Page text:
Moral Equivocation with Trump and Lincoln

Moral Equivocation with Trump and Lincoln March 11, 2019

Michael Sean Winters comes out hard against the contested comments of Ilhan Omar about Israel and its supporters and knows that Democrats can’t attack Republicans for hypocrisy and leave the Congresswoman from Minnesota unscathed:

I can understand people’s frustration with having to call out Congresswoman Omar when we have a racist bigot in the White House. As ugly as her comment was, it was no worse than Trump’s post-Charlottesville comments about “both sides” having “good people” when one side had marched through the streets chanting “The Jews will not replace us.” Good people do not do that. Let us stipulate that the Republicans and Fox News are hypocrites. Is anyone surprised? The willingness of those of us who reject the president’s bigotry to call out a transgression by one of our own shows that liberals are still committed to principles, even if conservatives have sold out their principles to Trump. We aim to be better than Trump. We who call ourselves liberals aim to end bigotry, not stoke it.

Of course, some reports of the president’s remarks (even National Public Radio) after Charlottesville did not construe the president as calling anti-Semites “good people”:

On the day of last year’s Charlottesville rally where a counter protester was killed, Trump made brief public remarks about the incident.

“We condemn in the strongest possible terms this egregious display of hatred, bigotry and violence on many sides, on many sides,” Trump said.

Trump’s decision to mention violence on “many sides” immediately drew scrutiny.

Republican Senator Cory Gardner of Colorado was among those who argued that Trump needed to be more clear about who he was condemning.

“This is not a time for vagaries. This isn’t a time for innuendo or to allow room to be read between the lines. This is a time to lay blame … on white supremacists, on white nationalism and on hatred,” Gardner said on CNN the day after Trump’s initial statement.

In response to the criticism, Trump delivered a statement at the White House that explicitly called out racist groups.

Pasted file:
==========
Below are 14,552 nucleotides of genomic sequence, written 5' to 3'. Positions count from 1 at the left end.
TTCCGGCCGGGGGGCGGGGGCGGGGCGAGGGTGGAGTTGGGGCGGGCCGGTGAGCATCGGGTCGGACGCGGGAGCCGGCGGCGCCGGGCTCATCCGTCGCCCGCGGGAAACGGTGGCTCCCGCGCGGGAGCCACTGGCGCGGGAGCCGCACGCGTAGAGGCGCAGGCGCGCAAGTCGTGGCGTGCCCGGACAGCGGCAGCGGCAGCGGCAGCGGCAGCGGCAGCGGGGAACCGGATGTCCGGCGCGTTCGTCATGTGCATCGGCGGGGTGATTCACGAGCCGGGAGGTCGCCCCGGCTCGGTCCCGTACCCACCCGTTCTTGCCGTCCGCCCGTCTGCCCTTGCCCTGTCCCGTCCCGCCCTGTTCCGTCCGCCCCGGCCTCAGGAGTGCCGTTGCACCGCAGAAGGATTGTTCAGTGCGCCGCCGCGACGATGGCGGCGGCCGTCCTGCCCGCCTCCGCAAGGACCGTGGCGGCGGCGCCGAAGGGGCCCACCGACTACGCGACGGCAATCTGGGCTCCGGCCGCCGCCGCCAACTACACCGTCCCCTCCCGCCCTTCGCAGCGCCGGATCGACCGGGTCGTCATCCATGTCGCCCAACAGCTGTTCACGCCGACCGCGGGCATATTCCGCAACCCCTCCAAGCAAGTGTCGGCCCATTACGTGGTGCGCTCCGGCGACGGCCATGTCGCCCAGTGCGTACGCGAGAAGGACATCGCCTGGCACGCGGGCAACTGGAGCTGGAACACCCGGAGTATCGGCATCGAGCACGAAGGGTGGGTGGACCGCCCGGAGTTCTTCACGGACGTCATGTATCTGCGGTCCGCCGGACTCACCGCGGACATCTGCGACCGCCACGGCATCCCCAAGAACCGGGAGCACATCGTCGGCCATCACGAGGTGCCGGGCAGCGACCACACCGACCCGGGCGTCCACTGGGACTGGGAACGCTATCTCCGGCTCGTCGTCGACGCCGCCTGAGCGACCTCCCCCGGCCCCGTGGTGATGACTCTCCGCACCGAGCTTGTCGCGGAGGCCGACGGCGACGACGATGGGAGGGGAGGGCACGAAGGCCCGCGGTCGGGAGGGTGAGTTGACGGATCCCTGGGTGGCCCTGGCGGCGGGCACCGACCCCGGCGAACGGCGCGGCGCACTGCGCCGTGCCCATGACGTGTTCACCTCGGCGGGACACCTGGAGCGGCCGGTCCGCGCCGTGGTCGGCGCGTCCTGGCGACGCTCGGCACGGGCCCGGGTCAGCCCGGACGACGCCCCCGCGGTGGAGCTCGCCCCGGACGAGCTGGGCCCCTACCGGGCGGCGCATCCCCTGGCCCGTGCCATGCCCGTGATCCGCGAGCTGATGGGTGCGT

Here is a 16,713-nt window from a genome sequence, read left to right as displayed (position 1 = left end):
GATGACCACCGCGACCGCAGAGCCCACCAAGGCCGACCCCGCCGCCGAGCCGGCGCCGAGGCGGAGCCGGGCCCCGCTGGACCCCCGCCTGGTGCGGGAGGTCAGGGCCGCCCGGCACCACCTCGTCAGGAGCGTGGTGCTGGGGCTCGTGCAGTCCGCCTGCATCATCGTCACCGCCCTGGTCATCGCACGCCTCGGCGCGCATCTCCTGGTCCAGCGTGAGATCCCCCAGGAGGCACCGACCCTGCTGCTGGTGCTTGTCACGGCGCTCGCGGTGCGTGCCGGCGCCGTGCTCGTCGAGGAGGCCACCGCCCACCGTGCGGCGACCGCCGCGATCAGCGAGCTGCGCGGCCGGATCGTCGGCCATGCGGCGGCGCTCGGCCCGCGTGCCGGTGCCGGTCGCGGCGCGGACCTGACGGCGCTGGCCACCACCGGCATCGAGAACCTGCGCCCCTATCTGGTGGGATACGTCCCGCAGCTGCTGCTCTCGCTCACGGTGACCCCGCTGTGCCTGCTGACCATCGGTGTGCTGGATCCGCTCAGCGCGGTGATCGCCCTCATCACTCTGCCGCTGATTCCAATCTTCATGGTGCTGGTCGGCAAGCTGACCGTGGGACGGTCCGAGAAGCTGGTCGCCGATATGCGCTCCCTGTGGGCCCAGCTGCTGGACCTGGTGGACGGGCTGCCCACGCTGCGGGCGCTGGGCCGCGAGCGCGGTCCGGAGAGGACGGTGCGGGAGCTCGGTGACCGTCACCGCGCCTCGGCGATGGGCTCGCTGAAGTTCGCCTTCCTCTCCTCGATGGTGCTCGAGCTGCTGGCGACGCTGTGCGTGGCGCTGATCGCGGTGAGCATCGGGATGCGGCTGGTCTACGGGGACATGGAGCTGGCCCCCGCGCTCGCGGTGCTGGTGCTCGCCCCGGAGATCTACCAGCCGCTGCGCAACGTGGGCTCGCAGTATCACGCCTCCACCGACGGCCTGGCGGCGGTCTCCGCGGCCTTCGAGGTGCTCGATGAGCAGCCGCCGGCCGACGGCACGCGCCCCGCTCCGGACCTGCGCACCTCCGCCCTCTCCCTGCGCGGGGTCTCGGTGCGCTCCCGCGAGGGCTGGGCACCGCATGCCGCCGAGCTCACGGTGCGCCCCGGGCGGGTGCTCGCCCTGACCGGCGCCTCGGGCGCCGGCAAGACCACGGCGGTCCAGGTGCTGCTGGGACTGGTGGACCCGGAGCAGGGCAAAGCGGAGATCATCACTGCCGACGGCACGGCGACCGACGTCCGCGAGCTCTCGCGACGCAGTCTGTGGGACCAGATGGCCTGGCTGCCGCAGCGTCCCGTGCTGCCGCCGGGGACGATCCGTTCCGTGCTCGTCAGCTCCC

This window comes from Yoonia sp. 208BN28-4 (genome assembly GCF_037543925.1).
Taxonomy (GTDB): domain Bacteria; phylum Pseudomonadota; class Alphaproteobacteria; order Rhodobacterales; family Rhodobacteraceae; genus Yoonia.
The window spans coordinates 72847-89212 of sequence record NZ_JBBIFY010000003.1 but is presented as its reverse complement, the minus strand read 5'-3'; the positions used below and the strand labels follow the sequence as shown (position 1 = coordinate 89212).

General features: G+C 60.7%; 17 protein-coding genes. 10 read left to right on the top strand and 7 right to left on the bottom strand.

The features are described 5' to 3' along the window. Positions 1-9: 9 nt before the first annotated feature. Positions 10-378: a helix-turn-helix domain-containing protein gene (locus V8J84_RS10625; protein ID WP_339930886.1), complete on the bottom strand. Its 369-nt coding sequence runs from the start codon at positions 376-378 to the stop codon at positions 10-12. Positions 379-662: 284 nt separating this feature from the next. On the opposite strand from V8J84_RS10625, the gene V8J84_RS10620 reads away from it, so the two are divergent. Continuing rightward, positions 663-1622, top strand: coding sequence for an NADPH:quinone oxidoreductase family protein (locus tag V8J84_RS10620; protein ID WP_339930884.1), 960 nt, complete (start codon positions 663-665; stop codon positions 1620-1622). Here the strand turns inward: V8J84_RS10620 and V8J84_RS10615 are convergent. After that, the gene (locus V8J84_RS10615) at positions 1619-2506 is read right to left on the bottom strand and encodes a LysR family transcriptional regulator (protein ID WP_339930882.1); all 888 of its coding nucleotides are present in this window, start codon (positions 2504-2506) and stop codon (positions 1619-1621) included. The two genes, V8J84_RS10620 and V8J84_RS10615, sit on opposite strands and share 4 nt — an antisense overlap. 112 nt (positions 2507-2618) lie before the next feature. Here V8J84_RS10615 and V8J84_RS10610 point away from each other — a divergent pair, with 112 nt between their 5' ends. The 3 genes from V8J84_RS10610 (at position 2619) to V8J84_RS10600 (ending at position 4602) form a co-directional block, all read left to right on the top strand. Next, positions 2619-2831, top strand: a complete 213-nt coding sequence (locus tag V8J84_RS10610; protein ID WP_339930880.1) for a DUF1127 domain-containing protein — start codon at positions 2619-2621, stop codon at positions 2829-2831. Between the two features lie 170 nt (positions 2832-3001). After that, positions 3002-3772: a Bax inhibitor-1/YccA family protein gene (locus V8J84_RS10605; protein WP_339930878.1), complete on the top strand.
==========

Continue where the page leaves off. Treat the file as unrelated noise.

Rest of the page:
“Racism is evil. And those who cause violence in its name are criminals and thugs, including the KKK, neo-Nazis, white supremacists, and other hate groups that are repugnant to everything we hold dear as Americans,” Trump said.

But, that walk back did not last long.

The next day during an infrastructure event at Trump Tower, Trump held an impromptu press conference where he seemed to double down on his original comment. He said there was blame on both sides and seemed to equate the actions of the counter protesters with those of the white nationalists.

“You had some very bad people in that group, but you also had people that were very fine people, on both sides,” Trump said.

Many Americans (and historians) seem to forget what Abraham Lincoln said about both sides in the Civil War (where many more people died than in Charlottesville’s parade and protest):

Neither party expected for the war the magnitude or the duration which it has already attained. Neither anticipated that the cause of the conflict might cease with or even before the conflict itself should cease. Each looked for an easier triumph, and a result less fundamental and astounding. Both read the same Bible and pray to the same God, and each invokes His aid against the other. It may seem strange that any men should dare to ask a just God’s assistance in wringing their bread from the sweat of other men’s faces, but let us judge not, that we be not judged. The prayers of both could not be answered. That of neither has been answered fully. The Almighty has His own purposes.

Notice that Lincoln said that the South, the party to secede, the ones defending slavery, the white supremacists, read the Bible and prayed. He seemed to be saying not that they were evil but Christian. Lincoln also avoided judging the South — “let us judge not, that we be not judged.”

I wonder if anyone would let Lincoln off the hook if he uttered those words about those who defend and oppose Confederate monuments. I know John Fea didn’t:

But when the President of the United States takes to the bully pulpit in response to the arrival of white supremacists in an American city and says that “all sides were to blame” he misses the point.


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